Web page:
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Polar Coordinates and finding points

  1. Jul 21, 2008 #1
    This is an example problem that I can't understand how the answer came out to be this way:
    Q: Sketch the polar curve [tex]\Theta[/tex] = 1.
    A: A picture of a line that goes diagonal with points that go (1, 1) (2, 1) (3, 1) etc.

    I do understand that if the angle is 1, then the line is such that it's 1 radian above the polar axis. What I do NOT understand is how the points come out to be that way. Are those arbitrary numbers, or can I give random numbers? Supposing there was another question like that had a value of 3 instead of 1 for angle, would the points be (1, 3) (2, 3) etc?
     
  2. jcsd
  3. Jul 21, 2008 #2

    HallsofIvy

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    Yes, that is correct. Remember what (1, 1), etc. mean in polar coordinates. The pair of numbers corresponding to a point gives the r and [itex]\theta[/itex] values: [itex](r, \theta)[/itex]. Saying that [itex]\theta= 1[/itex] means that r, the first number in each pair, can be anything at all while [itex]\theta[/itex], the second number, must be 1. If you had, instead, the equation [itex]\theta= 3[/itex], that would correspond to pairs (in polar coordinates) of (r, 3) where r can be any number. The first number is "arbitrary" because your equation does not mention r; r can be anything. Similarly, if you had an equation that said r= 1, then you would have a curve containing the points (1, 0), (1, 2), etc. (which would be a circle with center at the origin and radius 1.)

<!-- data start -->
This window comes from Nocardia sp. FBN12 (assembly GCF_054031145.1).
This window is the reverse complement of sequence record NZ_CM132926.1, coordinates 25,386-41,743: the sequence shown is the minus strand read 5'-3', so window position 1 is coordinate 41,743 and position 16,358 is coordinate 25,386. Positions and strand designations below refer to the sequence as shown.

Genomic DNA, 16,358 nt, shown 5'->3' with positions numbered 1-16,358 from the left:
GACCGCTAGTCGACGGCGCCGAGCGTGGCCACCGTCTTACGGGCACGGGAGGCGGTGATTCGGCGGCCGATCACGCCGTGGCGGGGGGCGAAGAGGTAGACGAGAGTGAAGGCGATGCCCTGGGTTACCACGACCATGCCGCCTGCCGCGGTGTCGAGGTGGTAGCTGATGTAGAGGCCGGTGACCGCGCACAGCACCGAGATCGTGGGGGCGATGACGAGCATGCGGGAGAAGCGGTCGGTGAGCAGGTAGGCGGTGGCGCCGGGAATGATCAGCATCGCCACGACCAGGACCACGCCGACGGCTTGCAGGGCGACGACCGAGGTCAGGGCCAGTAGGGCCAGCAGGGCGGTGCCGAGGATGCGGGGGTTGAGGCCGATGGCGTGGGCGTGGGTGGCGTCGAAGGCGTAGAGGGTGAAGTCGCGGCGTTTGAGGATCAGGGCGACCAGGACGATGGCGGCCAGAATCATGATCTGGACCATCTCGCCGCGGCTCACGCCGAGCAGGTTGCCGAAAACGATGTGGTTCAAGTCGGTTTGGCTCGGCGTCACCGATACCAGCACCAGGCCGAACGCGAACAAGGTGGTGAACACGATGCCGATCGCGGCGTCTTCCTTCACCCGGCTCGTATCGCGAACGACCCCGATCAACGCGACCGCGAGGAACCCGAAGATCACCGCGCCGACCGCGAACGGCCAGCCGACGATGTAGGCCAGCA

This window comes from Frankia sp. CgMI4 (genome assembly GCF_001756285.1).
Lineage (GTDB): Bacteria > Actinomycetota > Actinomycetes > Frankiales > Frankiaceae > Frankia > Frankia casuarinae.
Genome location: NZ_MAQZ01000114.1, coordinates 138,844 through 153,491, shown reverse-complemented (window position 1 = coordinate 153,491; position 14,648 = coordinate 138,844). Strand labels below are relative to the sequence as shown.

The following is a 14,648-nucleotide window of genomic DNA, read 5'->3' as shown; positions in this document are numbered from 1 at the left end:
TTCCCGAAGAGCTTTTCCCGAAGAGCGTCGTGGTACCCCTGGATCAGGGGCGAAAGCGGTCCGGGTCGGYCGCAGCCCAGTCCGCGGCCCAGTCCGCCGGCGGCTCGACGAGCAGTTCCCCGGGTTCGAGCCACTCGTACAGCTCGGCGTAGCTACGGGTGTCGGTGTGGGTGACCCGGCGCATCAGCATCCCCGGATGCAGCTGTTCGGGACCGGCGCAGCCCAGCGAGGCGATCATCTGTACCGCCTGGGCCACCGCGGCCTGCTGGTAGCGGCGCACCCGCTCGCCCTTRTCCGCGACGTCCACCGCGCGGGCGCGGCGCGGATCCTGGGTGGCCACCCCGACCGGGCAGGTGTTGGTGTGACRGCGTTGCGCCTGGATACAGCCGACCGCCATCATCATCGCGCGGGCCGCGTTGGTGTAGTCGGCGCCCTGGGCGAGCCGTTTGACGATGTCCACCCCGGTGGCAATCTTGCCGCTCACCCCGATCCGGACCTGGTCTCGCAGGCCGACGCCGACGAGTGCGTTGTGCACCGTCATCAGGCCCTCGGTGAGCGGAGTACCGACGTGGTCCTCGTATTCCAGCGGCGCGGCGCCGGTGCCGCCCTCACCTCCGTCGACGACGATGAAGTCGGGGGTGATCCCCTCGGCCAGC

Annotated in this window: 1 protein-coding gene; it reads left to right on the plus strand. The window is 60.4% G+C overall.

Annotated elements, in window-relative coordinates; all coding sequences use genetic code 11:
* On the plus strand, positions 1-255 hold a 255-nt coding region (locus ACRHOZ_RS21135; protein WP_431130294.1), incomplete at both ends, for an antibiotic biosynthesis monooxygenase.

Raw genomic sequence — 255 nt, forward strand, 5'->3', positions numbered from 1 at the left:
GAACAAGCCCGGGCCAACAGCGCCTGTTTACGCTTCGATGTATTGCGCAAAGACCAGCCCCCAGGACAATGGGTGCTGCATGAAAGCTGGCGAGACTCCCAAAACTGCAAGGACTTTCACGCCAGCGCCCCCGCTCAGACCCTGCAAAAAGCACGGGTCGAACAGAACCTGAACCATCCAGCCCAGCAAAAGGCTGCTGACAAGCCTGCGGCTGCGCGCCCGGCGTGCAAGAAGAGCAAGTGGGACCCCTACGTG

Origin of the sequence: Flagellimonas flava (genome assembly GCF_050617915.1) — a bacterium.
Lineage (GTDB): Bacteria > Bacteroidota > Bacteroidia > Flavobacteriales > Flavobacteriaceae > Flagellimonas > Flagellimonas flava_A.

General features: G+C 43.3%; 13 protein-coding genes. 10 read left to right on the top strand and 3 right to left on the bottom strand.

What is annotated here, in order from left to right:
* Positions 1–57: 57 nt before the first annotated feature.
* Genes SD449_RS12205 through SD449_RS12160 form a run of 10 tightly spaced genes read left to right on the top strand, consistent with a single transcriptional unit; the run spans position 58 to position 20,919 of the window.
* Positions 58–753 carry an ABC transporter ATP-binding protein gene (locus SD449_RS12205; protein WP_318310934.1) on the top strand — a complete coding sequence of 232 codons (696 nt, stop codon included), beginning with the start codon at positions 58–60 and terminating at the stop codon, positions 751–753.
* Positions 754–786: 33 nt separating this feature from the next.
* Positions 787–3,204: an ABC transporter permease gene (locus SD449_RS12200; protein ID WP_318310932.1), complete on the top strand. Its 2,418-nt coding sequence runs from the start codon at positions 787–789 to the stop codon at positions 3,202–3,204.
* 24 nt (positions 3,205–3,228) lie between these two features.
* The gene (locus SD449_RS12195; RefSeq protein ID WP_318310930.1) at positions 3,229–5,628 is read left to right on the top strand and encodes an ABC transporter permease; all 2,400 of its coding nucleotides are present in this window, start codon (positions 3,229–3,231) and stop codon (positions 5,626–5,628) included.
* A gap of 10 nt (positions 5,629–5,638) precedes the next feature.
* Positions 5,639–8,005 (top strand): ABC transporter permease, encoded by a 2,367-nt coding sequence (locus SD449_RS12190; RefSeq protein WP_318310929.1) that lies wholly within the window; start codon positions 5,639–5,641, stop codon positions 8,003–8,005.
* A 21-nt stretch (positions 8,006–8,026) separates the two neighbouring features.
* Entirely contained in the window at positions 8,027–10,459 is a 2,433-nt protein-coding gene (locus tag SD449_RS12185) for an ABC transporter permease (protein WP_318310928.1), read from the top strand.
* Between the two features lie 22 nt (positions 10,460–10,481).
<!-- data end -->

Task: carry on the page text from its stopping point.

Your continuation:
(I will confess that I had started writing "No, that's completely wrong!" because I was automatically thinking that the points (1, 1), (2, 1), etc. were given in Cartesian (x, y) coordinates! Of course, in Cartesian coordinates, (1, 1), (2, 1), etc. would lie on the line y= 1.)
     
  4. Jul 21, 2008 #3
    Right! Correct me if I'm wrong, this means that given the fixed angle, the 'r' value is any value that places distance between it and the origin, right?
     
  5. Jul 21, 2008 #4

    HallsofIvy

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    Yes, that is correct.
     
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